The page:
Earlier this morning, Microsoft came through with their promise that there would be new Surface tablets unveiled. Sure enough, the Redmond-based company debuted what they've been working on for, according to them, around 18 months. Of course, anyone who was a betting person probably would have guessed that the Surface 2 would have been an iterative update, and not some kind of major revolutionary change. They would have guessed right, but Microsoft did make some changes, and those changes are good.
But, are they good enough to warrant a purchase?
Late last year, right around the first of December, I asked all of you if you thought you'd be picking up the Surface Pro, the original tablet-sized beast of a PC. Back then, the Surface Pro was all the talk of the town, because Microsoft wanted it to replace your computer, but unfortunately the rest of the world hadn't caught on to that state of mind quite yet.
Now, though, we're just about into the year 2014, and maybe people are a little more welcomed to the idea of ditching their traditional laptop or Ultrabook, and going with something a bit more tablet-y. It helps that Microsoft, this time around, has brought to the table a truly powerful device, and one that won't, theoretically, see the battery die on you in just a matter of hours.
For me, and probably a lot of other people, that's exactly why the original Surface Pro wouldn't work as a laptop/computer replacement. While I have my current work machine attached to a power source quite a bit, I try to have it disconnected for as long as I can because I hate to be tied down. That's why I have a laptop. And that's why I need a laptop with a battery that lasts "a long time."
For a point, my battery meter tells me I have 98 percent remaining, and I should be able to continue working for about nine more hours, undisturbed. That's fantastic in my book, and that's about where I expect my battery life to be these days. Back when the Surface Pro launched? Nope. Just didn't cut it for me.
Oh, and I couldn't use it on my lap comfortably. That was an issue, too.
But! Microsoft's changed all that! It's like they heard all my desperate cries of despair about the original Surface and fixed all of them, just for me. (That's so nice. Seriously, thank you.) They've updated the kickstand, so it will work better in your lap. They've also included a new processor, one that's focused not so much on boosting power (it's plenty powerful, mind you), but one that's more about the battery life.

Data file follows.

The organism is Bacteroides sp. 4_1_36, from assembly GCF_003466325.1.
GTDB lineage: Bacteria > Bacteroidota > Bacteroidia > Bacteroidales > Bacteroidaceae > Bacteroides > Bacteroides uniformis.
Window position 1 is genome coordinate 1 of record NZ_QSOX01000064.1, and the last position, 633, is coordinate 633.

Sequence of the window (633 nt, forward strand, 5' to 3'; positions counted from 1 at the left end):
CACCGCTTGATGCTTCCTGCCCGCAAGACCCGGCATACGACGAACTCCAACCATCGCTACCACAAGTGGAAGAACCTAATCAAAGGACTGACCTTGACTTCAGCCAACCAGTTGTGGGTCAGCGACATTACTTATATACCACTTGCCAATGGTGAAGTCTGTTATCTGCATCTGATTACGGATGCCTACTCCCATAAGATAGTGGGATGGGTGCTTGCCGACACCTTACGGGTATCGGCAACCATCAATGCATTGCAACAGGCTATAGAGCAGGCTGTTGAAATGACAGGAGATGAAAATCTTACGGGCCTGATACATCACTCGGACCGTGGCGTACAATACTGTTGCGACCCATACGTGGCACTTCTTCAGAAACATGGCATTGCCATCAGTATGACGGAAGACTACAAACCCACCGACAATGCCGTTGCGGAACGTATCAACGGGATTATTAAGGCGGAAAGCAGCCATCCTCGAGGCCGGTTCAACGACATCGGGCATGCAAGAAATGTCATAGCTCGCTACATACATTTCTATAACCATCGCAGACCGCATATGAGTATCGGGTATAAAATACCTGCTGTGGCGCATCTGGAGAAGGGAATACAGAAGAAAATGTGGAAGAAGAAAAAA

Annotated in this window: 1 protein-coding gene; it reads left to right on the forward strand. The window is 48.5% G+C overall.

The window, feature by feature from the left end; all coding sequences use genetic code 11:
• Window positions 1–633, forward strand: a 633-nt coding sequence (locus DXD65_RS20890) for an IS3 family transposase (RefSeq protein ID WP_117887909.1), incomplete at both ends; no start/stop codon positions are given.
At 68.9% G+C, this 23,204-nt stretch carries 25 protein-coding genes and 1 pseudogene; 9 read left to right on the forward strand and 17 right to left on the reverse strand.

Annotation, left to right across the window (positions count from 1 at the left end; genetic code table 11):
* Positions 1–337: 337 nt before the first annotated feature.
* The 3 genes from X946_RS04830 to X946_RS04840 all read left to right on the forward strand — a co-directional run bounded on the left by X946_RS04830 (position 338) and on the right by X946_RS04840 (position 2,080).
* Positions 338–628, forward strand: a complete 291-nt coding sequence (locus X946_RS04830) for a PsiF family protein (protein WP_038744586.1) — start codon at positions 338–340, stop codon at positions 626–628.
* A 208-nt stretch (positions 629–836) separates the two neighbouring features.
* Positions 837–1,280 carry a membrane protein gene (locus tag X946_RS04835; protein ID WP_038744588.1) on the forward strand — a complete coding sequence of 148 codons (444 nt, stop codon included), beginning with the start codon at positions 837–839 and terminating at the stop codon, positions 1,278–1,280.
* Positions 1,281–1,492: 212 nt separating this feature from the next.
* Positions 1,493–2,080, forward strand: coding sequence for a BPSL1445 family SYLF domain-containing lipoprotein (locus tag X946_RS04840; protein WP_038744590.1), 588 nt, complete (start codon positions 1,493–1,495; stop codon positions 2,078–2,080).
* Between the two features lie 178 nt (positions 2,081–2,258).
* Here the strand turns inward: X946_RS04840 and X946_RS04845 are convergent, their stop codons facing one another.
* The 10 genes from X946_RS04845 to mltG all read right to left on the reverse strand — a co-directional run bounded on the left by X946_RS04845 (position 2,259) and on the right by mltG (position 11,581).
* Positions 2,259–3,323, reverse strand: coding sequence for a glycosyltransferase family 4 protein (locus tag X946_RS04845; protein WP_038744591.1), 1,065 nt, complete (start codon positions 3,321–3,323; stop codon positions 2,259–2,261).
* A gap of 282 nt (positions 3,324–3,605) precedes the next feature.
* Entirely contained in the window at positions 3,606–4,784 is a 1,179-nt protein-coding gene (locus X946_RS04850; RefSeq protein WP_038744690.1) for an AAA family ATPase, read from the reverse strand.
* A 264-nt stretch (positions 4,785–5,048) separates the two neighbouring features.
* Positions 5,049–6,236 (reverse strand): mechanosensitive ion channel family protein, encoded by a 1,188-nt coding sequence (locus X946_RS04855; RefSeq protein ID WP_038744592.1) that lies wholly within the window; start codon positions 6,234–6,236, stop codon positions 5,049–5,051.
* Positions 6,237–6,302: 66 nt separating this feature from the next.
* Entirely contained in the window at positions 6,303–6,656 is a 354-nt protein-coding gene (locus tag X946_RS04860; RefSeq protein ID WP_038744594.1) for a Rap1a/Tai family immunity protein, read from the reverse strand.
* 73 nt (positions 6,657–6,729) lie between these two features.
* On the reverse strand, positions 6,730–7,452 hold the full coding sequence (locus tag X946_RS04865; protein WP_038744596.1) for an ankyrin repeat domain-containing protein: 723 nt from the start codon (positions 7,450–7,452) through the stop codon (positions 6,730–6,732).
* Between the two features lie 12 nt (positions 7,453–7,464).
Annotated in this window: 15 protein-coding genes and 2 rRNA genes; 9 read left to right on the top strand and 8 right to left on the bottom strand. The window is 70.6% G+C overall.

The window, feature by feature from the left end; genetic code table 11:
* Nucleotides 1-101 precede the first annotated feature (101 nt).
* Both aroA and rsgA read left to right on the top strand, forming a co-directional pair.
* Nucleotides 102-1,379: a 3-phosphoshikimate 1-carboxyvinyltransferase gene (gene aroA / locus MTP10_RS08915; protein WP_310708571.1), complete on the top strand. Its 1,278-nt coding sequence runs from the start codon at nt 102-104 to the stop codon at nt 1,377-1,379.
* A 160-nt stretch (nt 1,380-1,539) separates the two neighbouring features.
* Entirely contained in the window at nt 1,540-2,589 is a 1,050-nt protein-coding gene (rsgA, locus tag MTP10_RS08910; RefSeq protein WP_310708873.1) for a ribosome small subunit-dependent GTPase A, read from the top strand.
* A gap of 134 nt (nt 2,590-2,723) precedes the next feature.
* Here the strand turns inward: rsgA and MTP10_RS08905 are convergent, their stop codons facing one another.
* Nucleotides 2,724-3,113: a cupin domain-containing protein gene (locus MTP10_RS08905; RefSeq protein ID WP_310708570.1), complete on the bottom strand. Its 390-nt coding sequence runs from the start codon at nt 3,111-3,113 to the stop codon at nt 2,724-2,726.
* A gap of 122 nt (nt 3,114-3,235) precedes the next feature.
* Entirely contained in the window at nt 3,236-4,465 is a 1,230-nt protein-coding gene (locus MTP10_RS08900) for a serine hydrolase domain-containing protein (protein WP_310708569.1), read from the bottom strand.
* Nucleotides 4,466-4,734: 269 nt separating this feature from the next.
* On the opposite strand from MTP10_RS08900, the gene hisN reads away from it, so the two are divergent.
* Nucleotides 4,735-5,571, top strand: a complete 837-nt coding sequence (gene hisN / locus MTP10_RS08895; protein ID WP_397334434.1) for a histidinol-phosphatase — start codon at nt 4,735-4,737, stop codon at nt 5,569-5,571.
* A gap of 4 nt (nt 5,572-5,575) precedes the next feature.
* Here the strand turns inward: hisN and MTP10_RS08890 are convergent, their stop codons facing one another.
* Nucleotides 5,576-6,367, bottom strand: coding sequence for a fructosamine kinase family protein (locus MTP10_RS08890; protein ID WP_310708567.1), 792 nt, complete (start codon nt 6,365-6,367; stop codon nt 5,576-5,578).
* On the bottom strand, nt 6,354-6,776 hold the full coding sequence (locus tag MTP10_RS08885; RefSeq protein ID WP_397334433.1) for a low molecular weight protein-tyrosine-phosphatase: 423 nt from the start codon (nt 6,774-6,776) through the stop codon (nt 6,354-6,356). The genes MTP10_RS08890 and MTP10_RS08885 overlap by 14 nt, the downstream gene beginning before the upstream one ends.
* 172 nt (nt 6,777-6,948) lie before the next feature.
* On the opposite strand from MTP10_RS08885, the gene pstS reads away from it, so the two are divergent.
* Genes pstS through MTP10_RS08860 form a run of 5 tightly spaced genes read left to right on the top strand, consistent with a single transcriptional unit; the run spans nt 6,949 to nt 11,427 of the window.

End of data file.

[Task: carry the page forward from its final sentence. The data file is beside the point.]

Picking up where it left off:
Running it down, the Surface Pro 2 features a 10.6-inch 1080p display, a 1.6GHz Intel Core i5 processor, and it will come with either 4GB or 8GB of RAM (your choice, based on model). You'll be able to pick one up in many different variations this time around: 64GB, 128GB, 256GB, or 512GB of built-in storage. It'll also offer a microSD card slot, for those who still need more. The Surface Pro 2 will also come with a 720p camera on the back, and a 720p camera on the front. It'll also boast Wi-Fi, a full-size USB 3.0 port, and 3 USB 2.0 ports. It'll have a Mini DisplayPort, too, for good measure. As you probably already guessed, the Surface Pro 2 will be launching with Windows 8.1 right out of the box.
The battery is said to have received a 75 percent increase over the original Surface Pro, and basically that just equals a huge boost in battery life. Indeed, Microsoft stressed that you'll be able to use the Surface Pro 2 "all day." That's just all around fantastic news in my book. As long as it's true, anyway.
Now, there's the Surface 2, and that can't be ignored, because this is another chance for Microsoft to give Windows RT a piece of great hardware. For instance, the new Surface 2 boasts the same 10.6-inch 1080p HD display as the Surface Pro 2, and has a 1.7GHz quad-core NVIDIA Tegra 4 processor under the hood. Microsoft says it will offer up 10 hours of video playback. You'll find a 5-megapixel camera on the back of the Surface 2, and a 3.5MP camera on the front. It'll come in two variations: 32GB and 64GB, and will offer up 2GB of RAM. It'll have a microSD card slot, and it's supposed to be thinner and lighter than the original Surface with Windows RT.
So, here's where you get to chime in. I'm curious if you skipped either one of the original Surface models, all in the hope that Microsoft would deliver something better in the future. Is this the something better you were waiting for? Or, are you skipping the Surface tablet altogether, and going with something else? Let me know!